Our experience (and others we have spoken to) say yes, but it is not too late to change that! In the West Midlands there is still more than £207,840,000. discretionary grant funding available which may go back to central government if it is not spent.[1]

 Call to Action

We call on the Mayor, local  MPs, Cllrs and officers to unlock the £207,840,000 – Covid 19 discretionary grant funding to provide support to the Social Enterprise sector.

  • A sector that works tirelessly to support the most vulnerable
  • A sector that predominantly works in the most deprived areas.
  • A sector that ploughs its profit back into local communities.
  • A sector that has been badly let down nationally and locally.
  • A sector that is integral to enable us to #BuildBackBetter.

 The Wider Picture

The Government announced “unprecedented support”[2] when Covid 19 struck the UK back in March 2020. The Chancellor announced this financial support to ensure jobs were retained and businesses saved. For personal profit-making businesses, the package included:

  • the Job Retention Scheme (Furlough),
  • loan finance, such as Coronavirus Business Interruption loans (CBILS) and Bounce Back Loans (BBL) and,
  • more than £12 Billion in rate relief grants.

One size does not fit all

Great packages, but very early on it was recognised that these schemes did not meet the needs of the majority of the VCSE sector.

  • The furlough scheme meant that social enterprises and VCOs would need to close and not provide services to vulnerable people at a time of crisis.
  • The business rate relief grants meant that many VCSEs would be ineligible by design, as they tended to work out of premises without rates.
  • Loans are unlikely to be attractive to VCSEs who generally do not have shareholders and provide vulnerable people with free at point of use support.

The Haves

It has been widely reported that business such as TESCOS benefited with £585m in grants whilst seeing a 30% increase in sales and distributing £635m in dividends to its shareholders.[3]

 The Have Nots

Meanwhile, after significant national campaigning, the VCSE sector received a package of £750m for the whole sector! Think about that for a moment, TESCOS received £585m (automatically) and saw increases in sales whilst the whole of the VCSE (in England), a sector that supports the most vulnerable, are often set up in the most deprived areas and re-invest their profits / surpluses back into those very same communities, received £750m in total.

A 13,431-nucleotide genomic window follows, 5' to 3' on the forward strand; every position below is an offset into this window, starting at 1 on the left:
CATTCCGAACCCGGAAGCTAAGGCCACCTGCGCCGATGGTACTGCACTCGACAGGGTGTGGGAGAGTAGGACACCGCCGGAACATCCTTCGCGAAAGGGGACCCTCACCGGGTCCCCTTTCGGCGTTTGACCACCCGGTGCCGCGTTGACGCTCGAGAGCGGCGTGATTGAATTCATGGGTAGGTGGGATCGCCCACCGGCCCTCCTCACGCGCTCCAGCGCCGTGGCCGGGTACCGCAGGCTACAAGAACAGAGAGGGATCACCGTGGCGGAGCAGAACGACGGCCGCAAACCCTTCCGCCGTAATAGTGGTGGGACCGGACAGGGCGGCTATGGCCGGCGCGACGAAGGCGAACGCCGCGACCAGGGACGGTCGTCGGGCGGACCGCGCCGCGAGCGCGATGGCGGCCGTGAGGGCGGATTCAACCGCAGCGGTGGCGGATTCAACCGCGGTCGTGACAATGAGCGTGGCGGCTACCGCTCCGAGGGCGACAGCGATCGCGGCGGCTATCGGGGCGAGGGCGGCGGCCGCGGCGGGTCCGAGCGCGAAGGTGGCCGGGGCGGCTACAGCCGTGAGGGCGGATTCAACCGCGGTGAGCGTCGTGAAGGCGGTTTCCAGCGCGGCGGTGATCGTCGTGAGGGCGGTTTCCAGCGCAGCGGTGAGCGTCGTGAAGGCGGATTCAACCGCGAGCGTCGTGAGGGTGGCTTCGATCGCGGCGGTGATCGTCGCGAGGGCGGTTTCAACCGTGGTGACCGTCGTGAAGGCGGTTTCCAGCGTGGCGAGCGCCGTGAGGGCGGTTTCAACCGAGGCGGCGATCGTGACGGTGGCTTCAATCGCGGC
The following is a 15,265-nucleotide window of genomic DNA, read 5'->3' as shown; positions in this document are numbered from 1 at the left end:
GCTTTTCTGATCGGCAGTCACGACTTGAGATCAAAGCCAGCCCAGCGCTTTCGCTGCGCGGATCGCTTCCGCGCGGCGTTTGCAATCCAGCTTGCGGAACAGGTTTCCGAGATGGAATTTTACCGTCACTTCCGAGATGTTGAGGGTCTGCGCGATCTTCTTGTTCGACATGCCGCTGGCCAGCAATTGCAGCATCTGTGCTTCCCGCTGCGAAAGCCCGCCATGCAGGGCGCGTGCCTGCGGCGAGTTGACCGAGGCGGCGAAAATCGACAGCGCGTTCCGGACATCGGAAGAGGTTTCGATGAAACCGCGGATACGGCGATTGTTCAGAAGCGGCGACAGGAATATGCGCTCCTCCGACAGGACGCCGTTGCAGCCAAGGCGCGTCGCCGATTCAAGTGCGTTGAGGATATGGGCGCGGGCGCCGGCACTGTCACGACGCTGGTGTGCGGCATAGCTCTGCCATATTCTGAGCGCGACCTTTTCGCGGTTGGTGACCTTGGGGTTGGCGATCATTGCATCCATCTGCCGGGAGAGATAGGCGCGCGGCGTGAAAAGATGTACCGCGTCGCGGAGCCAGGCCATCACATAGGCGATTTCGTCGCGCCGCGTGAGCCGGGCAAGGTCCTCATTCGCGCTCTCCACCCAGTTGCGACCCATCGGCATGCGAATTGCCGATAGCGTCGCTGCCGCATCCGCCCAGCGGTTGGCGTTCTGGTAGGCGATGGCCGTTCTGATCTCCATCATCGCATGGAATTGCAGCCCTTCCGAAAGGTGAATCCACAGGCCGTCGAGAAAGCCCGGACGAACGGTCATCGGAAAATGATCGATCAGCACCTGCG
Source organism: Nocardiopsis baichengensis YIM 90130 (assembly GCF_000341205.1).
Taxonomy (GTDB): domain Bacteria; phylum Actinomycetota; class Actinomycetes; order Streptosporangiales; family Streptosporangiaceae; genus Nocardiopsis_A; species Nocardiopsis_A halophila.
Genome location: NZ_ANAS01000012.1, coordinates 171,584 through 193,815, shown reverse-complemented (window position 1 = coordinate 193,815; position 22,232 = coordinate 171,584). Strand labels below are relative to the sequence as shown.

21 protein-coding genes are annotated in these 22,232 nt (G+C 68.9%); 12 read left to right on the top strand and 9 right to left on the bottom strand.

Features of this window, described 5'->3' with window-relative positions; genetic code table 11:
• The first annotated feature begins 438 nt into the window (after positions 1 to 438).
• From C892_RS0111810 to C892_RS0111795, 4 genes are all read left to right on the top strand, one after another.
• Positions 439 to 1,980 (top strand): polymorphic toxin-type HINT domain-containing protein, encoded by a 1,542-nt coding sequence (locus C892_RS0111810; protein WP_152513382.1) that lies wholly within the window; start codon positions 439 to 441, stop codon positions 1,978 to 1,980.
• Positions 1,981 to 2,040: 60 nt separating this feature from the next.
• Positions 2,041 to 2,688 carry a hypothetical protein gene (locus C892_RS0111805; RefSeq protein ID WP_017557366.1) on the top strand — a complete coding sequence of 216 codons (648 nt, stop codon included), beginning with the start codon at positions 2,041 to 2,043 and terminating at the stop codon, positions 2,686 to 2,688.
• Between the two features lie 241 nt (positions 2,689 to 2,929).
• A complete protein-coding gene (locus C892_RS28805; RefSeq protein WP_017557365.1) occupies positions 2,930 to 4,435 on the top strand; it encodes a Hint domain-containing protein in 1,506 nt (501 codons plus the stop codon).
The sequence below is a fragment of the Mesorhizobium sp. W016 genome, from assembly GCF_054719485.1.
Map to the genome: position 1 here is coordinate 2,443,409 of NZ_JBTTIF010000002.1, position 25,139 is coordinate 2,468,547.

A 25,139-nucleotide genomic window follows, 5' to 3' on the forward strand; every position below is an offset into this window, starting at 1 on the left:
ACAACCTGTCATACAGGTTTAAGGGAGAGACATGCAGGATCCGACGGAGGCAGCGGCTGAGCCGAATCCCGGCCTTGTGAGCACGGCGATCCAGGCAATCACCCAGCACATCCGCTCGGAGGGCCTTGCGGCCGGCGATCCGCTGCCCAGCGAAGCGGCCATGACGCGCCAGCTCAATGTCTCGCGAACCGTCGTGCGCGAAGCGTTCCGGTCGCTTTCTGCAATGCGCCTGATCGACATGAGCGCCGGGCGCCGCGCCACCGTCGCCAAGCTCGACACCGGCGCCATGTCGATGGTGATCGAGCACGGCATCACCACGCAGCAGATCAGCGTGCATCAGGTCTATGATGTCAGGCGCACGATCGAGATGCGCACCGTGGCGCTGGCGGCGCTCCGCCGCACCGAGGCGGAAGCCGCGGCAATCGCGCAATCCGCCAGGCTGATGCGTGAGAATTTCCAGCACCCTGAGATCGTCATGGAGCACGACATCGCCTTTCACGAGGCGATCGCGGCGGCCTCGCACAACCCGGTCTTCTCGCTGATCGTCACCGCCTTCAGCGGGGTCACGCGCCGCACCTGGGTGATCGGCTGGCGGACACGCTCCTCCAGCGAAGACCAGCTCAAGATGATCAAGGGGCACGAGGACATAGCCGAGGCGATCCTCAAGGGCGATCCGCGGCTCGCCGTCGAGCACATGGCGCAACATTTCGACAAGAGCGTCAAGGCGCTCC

What’s Left?

According to Government figures to 14/06/2020 there is still:

£1,848,994,000 unspent[4]

One billion, eight hundred and forty-eight million, nine hundred and ninety-four thousand pounds unspent.

 West Midlands

£207,840,000 unspent

Two hundred and seven million, eight hundred and forty thousand pounds.

 By Local Authority area the figures are: (figures correct as of 14/06/2020- published 21/06/2020).

Local Authority Initial Allocation Value of payments (£) Available
Birmingham City Council £231,576,000 £188,185,000 £43,391,000
Bromsgrove District Council £21,222,000 £18,810,000 £2,412,000
Cannock Chase District Council £23,864,000 £19,725,000 £4,139,000
City of Wolverhampton Council £53,518,000 £41,665,000 £11,853,000
Coventry City Council £53,896,000 £44,700,000 £9,196,000
Dudley Metropolitan Borough Council £66,588,000 £51,860,000 £14,728,000
East Staffordshire Borough Council £27,084,000 £21,940,000 £5,144,000
Herefordshire Council £60,482,000 £54,420,000 £6,062,000
Lichfield District Council £19,396,000 £17,935,000 £1,461,000
Malvern Hills District Council £21,954,000 £17,795,000 £4,159,000
Newcastle Under Lyme Borough Council £23,876,000 £19,900,000 £3,976,000
North Warwickshire Borough Council £13,118,000 £12,780,000 £338,000
Nuneaton and Bedworth Borough Council £21,680,000 £18,775,000 £2,905,000
Redditch Borough Council £14,518,000 £12,835,000 £1,683,000
Rugby Borough Council £20,044,000 £17,285,000 £2,759,000
Sandwell Metropolitan Borough Council £73,036,000 £51,490,000 £21,546,000
Shropshire Council £91,670,000 £75,615,000 £16,055,000
Solihull Metropolitan Borough Council £28,736,000 £25,460,000 £3,276,000
South Staffordshire District Council £19,146,000 £16,980,000 £2,166,000
Stafford Borough Council £27,580,000 £23,810,000 £3,770,000
Staffordshire Moorlands District Council £25,040,000 £20,290,000 £4,750,000
Stoke on Trent City Council £57,654,000 £50,540,000 £7,114,000
Stratford-on-Avon District Council £35,520,000 £30,865,000 £4,655,000
Tamworth Borough Council £12,020,000 £11,190,000 £830,000
Telford & Wrekin Council £35,240,000 £30,085,000 £5,155,000
Walsall Council £53,554,000 £40,825,000 £12,729,000
Warwick District Council £33,124,000 £30,420,000 £2,704,000
Worcester City Council £21,070,000 £18,115,000 £2,955,000
Wychavon District Council £33,258,000 £28,795,000 £4,463,000
Wyre Forest District Council £22,546,000 £21,080,000 £1,466,000
Available £207,840,000
Totals £1,242,010,000 £1,034,170,000 £207,840,000



[1] https://www.gov.uk/government/publications/coronavirus-grant-funding-local-authority-payments-to-small-and-medium-businesses

[2] https://www.gov.uk/government/collections/financial-support-for-businesses-during-coronavirus-covid-19

[3] https://www.cfg.org.uk/dont_leave_us_stranded

[4] https://assets.publishing.service.gov.uk/government/uploads/system/uploads/attachment_data/file/894581/200622-local-authority-grant-payments.csv/preview